This is were various forms of products and cultural amenities are manufactured and crafted by locals to earn a decent living and they’re winning in that department.
The media tour was in partnership with Dinokeng Game Reserve, which is the highest employer for locals.
From the moment one drives past the village nearer to the game reserve, the first sight on your left-handside would be the Mohale’s Green Goddess Nursery, which boasts refreshing and idyllic variants of flowers.
Being our first stop, we met up with the owner and ZCC follower ntate Solly Mohale who has been running the small operation since 2006.
Asked how many tourists he experiences daily, the unassuming Mohale says with laughter, a lot.
“Tourists do pop in for a mini-tour and purchase our flowers, some bundles of them. They enjoy doing that,” he says.
“This is the kind of market we would like to introduce to the black market and hopefully with you highlighting such stories publicly, we shall win.”
The Nursery which to date has only four fulltime staff, is expanding at an alarming rate.
Ntate Mohale whose business is part of the Dinokeng Community Project Expansion Programme, also pointed out to visiting media and guests that, they will be taking ownership of another piece of space just across the road from where the business currently operates.
“We hope with the talks at advanced stage with Dinokeng, we shall get that piece of space to grow our business further and employ more locals,” promises ntate Mohale.
Second stop on our list was the Jeanne Silver Tourists Hub which is adorned with Freedom Walls. Here, you come face to face with sought-after paintings made by Jeanne and her workers.
Smiles, tranquility and the beat of African drums welcome you!
Antiques, crafting and paintings of former Presidents Madiba, Thabo Mbeki and Jacob Zuma are the draw cards.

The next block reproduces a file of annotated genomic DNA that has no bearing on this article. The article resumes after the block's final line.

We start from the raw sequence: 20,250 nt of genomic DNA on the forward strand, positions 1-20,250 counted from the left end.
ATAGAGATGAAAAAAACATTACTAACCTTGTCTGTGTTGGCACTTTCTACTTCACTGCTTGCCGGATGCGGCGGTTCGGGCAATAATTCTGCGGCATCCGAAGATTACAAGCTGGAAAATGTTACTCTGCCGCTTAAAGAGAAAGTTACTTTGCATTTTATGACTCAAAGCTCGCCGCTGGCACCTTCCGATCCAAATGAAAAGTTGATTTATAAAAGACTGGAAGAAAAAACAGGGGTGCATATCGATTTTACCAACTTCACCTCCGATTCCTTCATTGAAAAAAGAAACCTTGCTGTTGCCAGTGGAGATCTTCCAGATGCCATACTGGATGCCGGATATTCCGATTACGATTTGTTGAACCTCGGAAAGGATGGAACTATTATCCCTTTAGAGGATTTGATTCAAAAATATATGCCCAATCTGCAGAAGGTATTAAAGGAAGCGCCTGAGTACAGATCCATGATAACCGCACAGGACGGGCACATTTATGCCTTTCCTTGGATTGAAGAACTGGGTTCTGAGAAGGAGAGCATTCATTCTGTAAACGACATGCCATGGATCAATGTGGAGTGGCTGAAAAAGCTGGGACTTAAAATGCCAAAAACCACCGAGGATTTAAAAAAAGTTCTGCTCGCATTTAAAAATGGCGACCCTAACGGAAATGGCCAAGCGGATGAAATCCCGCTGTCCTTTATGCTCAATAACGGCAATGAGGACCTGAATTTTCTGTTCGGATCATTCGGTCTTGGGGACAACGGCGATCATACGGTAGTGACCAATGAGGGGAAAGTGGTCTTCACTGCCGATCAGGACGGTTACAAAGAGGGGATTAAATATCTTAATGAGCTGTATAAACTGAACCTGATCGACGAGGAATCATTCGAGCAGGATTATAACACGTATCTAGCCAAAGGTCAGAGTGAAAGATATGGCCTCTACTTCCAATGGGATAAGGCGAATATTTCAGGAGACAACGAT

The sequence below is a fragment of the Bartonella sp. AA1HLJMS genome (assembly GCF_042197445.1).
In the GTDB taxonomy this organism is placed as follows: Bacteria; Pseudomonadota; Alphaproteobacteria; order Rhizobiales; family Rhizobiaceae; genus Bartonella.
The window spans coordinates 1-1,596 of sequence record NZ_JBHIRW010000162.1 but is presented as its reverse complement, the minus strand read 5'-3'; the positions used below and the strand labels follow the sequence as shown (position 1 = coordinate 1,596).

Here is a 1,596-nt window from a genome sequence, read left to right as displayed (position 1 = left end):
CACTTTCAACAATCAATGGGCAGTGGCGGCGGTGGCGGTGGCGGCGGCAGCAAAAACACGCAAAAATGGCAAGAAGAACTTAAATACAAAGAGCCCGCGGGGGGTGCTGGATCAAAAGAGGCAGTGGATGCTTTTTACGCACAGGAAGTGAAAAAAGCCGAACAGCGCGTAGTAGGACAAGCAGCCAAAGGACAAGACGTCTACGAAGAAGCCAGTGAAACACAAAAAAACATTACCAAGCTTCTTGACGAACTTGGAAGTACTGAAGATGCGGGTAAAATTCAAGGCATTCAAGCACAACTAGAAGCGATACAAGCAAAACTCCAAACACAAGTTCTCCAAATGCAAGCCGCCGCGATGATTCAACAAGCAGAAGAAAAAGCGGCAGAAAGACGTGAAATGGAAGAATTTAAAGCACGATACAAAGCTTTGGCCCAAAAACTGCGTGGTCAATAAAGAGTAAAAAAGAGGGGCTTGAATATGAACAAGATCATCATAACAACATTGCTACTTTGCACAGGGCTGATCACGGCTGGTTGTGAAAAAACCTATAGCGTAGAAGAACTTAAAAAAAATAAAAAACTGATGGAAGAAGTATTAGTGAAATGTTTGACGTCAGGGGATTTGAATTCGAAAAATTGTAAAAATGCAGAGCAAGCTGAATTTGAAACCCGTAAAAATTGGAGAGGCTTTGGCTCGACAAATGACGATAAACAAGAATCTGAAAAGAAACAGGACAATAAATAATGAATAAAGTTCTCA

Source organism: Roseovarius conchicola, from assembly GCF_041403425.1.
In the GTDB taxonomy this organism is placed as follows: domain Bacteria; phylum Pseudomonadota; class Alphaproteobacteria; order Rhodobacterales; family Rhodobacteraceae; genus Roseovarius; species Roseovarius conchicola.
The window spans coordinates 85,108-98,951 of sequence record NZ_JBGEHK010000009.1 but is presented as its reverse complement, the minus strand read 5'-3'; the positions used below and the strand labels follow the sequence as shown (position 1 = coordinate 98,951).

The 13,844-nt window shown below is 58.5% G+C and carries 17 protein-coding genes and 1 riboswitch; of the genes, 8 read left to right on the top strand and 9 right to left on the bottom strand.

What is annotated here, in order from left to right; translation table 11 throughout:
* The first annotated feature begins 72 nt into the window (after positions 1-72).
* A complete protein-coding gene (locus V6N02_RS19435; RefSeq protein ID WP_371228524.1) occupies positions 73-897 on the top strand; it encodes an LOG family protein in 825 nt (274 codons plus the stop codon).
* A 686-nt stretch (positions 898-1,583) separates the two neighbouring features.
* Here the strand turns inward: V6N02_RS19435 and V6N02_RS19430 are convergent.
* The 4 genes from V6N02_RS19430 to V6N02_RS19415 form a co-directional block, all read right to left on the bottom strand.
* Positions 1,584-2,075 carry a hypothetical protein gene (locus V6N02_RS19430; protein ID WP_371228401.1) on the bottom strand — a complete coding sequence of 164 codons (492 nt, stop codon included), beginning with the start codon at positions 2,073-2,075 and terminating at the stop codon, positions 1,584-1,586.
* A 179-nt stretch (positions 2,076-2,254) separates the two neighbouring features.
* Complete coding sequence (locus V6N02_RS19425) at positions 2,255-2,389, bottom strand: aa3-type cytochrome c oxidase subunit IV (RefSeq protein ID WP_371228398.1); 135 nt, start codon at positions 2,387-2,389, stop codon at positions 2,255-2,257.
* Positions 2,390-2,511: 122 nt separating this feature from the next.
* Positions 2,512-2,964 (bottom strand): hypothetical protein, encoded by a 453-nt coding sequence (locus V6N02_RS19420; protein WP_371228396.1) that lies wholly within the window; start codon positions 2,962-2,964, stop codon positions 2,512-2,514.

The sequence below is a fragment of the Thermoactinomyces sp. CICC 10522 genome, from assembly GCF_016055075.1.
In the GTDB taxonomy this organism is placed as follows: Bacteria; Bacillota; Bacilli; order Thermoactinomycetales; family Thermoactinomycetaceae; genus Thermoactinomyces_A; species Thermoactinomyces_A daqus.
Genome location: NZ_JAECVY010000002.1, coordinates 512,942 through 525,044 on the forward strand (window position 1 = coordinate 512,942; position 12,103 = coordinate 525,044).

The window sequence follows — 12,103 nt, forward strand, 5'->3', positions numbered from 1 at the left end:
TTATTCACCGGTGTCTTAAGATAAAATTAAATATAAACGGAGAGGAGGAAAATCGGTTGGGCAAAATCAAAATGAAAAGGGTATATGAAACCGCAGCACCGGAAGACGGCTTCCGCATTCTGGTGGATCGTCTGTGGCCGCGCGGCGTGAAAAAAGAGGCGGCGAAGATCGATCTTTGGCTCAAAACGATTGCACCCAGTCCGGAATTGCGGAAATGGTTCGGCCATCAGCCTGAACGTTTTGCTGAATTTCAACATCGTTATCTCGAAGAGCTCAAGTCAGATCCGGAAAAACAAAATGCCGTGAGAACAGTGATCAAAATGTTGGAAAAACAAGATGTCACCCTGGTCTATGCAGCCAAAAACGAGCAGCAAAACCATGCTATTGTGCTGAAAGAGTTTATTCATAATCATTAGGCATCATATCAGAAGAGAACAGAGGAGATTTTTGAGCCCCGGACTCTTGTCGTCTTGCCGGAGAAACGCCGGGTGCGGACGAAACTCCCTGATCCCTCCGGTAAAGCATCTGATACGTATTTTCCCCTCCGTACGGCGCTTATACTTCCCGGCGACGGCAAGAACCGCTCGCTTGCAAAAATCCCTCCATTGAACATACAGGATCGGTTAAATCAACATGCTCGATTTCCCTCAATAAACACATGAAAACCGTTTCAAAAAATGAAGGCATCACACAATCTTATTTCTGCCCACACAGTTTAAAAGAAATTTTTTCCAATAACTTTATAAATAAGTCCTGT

If you feel like enjoying a cold one under the tree seated on a beer/cold drink crate, look no further!
The unbelievable Jeanne, who has been living and crafting the ideas of how to enjoy life eternally with blacks for over 30 year’s, is a political activist and Councilor whom locals speak fondly of.
“My life has been somewhat great not to mention its painful experience. But that’s how life goes.
Being in the company of my ‘family’ an obvious reference to living with blacks for as long as she has lived has fulfilled me completely, she says.
“These crafts, my workers and the community have helped me to create jobs and educate some locals who in the past did not consider education as tool to fight poverty. Now they know and they’re bettering themselves,” says Jeanne resplendent in African beads and long great grey hair.
During our interview, three young boys rudely interrupt, and ask Jeanne if she would be interested in helping them establish a group to fight against Rhino Poaching. She obliges but, asks them to apologise for the interruption.
They oblige as well and we offer to hear their story.
“This is what I’m talking about. These kids don’t want me to rest. They enjoy seeing me yada-yading,” she declares jokingly.